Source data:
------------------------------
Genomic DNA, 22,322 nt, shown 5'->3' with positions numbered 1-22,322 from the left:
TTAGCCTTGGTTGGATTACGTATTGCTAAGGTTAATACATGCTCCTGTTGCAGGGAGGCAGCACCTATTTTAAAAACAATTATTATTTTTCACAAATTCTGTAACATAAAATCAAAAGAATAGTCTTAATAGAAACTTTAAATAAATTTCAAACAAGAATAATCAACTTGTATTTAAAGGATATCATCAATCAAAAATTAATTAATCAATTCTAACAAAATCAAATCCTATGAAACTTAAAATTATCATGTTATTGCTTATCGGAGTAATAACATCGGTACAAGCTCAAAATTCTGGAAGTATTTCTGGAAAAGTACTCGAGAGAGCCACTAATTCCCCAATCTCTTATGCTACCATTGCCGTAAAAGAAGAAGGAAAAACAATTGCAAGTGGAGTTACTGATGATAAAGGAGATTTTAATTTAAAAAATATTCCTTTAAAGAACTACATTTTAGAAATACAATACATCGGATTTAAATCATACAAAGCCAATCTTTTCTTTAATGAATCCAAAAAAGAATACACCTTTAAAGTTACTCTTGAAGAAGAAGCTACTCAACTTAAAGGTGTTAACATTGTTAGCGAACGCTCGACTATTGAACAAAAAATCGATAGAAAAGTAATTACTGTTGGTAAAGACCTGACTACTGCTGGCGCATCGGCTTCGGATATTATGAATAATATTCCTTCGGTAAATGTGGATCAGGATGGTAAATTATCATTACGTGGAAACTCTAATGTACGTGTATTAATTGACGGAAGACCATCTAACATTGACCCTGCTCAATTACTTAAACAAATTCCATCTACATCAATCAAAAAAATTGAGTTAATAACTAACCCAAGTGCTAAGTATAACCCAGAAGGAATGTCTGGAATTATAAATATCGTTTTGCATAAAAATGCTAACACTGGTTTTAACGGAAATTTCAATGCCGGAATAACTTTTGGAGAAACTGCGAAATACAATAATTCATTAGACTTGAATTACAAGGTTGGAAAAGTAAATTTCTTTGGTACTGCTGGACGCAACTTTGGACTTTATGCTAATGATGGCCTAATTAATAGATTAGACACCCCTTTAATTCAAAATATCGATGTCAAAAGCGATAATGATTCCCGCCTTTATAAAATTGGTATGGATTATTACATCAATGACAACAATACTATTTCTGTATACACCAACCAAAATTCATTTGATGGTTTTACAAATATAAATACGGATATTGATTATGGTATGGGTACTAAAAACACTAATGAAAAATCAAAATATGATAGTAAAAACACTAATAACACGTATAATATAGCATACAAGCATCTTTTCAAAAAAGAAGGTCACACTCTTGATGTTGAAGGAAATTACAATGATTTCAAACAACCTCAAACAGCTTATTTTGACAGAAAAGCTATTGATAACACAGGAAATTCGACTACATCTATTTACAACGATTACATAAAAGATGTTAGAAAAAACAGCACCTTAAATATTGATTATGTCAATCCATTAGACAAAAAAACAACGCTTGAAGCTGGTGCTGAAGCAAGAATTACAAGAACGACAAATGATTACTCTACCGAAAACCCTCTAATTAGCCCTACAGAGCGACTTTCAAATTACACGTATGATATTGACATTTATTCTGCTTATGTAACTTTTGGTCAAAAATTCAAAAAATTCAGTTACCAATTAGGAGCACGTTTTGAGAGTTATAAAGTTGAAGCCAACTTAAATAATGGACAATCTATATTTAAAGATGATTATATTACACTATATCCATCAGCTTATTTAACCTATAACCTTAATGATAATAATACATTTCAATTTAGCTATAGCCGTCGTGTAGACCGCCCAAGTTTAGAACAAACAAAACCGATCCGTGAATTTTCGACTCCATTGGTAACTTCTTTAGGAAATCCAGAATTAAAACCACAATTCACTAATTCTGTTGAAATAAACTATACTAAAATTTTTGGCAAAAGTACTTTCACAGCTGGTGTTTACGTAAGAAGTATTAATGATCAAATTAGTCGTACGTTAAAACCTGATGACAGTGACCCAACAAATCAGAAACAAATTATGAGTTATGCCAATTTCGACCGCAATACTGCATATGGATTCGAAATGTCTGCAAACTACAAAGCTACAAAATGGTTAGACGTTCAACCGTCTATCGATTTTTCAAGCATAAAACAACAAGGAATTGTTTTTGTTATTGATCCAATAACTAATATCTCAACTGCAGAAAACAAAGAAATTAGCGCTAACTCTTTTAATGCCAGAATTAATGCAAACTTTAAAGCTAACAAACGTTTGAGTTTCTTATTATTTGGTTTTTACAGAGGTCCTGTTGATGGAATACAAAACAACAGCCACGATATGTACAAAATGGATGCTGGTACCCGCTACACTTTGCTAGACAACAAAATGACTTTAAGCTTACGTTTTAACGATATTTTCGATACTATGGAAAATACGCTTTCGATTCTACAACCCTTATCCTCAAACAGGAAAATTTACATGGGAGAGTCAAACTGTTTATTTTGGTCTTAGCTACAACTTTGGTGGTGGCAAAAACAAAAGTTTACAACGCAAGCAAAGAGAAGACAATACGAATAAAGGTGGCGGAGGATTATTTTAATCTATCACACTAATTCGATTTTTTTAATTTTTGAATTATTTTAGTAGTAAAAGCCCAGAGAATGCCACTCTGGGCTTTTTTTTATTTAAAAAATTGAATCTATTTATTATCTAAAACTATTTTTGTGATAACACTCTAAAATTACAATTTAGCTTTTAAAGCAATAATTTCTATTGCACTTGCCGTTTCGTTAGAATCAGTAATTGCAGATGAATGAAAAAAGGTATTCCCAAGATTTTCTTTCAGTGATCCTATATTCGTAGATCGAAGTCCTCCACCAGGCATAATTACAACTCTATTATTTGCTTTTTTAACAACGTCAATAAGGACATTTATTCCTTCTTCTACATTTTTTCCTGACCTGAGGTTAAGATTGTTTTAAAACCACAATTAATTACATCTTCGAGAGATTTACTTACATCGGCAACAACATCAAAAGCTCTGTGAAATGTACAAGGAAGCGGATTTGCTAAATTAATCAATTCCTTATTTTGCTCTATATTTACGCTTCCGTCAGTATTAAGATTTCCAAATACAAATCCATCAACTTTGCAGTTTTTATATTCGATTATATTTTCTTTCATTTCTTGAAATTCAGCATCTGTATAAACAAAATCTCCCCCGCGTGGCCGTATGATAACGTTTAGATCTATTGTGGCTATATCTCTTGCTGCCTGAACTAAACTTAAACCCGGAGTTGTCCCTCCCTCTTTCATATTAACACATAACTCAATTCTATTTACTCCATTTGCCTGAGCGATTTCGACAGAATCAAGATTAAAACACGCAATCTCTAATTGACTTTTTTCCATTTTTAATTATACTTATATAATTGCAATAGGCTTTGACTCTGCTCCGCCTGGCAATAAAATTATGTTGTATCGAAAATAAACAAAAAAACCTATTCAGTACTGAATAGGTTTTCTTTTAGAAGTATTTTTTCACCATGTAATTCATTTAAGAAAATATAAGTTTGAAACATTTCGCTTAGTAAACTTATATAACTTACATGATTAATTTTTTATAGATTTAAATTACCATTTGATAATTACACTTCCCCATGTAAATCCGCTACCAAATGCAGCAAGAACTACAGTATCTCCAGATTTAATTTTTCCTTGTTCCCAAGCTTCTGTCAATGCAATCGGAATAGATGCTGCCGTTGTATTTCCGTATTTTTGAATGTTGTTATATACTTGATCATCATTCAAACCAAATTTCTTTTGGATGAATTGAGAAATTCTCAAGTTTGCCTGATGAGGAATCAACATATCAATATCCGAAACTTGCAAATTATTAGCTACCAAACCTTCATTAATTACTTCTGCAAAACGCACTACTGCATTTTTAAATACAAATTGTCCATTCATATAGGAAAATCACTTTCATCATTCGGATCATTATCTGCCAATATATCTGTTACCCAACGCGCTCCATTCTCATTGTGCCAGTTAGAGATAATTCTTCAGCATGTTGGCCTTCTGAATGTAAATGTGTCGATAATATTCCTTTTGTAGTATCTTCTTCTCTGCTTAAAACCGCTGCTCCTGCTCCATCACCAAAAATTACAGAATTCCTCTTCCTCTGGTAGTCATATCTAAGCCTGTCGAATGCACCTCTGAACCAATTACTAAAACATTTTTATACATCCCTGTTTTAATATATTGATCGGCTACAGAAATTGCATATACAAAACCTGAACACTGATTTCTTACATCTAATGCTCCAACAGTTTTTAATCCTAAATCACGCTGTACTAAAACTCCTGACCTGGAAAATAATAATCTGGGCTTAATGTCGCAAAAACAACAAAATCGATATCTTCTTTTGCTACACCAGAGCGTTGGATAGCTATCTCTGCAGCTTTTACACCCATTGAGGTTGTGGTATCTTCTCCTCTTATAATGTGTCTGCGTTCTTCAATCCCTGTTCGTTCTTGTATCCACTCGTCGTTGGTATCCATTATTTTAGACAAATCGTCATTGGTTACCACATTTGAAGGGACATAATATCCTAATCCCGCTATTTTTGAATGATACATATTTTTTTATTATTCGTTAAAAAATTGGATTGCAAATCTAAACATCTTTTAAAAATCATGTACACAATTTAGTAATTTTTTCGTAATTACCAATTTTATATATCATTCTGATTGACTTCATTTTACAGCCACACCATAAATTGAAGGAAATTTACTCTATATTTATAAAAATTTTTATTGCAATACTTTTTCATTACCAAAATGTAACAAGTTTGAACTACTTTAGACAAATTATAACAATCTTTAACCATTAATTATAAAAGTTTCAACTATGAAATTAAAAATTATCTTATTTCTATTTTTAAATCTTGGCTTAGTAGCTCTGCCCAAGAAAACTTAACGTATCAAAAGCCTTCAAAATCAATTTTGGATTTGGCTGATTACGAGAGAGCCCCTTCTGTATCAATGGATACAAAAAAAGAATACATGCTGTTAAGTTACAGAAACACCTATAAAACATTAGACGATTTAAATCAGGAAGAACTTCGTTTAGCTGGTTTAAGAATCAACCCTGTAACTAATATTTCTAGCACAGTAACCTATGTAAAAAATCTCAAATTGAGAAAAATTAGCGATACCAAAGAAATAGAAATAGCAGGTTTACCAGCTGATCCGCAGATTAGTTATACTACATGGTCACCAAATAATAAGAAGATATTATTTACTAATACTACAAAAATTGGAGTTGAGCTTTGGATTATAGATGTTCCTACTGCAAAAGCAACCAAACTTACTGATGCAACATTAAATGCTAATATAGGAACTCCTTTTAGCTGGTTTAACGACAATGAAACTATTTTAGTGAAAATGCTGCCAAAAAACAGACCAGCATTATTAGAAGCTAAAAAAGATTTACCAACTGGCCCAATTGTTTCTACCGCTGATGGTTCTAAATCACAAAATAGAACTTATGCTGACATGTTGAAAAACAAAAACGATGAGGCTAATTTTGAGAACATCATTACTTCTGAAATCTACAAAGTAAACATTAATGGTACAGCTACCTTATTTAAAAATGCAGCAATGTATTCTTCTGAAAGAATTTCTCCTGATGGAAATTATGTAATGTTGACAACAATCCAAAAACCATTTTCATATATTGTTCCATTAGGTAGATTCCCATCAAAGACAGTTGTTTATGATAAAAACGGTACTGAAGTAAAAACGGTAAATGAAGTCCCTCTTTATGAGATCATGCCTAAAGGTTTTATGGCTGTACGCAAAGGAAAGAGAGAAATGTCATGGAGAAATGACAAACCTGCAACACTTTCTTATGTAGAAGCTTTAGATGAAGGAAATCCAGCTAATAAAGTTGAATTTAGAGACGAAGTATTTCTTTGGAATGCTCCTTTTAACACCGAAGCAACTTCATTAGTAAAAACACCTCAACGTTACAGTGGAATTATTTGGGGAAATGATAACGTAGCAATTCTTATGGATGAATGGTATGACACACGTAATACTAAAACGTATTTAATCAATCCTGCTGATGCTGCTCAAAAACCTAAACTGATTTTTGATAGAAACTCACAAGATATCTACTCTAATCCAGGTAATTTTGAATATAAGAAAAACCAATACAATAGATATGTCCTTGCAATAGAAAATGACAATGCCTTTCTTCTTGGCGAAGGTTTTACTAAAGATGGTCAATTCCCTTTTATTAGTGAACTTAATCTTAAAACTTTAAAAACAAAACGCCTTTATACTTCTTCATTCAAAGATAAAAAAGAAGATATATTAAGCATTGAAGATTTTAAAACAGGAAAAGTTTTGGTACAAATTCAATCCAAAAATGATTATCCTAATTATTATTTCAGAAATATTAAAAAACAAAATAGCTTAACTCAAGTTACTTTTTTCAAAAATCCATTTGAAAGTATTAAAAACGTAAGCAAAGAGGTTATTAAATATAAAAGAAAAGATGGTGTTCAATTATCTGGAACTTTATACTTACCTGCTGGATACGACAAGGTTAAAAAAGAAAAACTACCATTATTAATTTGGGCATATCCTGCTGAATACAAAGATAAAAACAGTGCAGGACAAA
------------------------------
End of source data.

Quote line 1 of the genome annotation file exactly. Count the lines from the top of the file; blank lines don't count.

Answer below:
Genomic DNA, 22,322 nt, shown 5'->3' with positions numbered 1-22,322 from the left: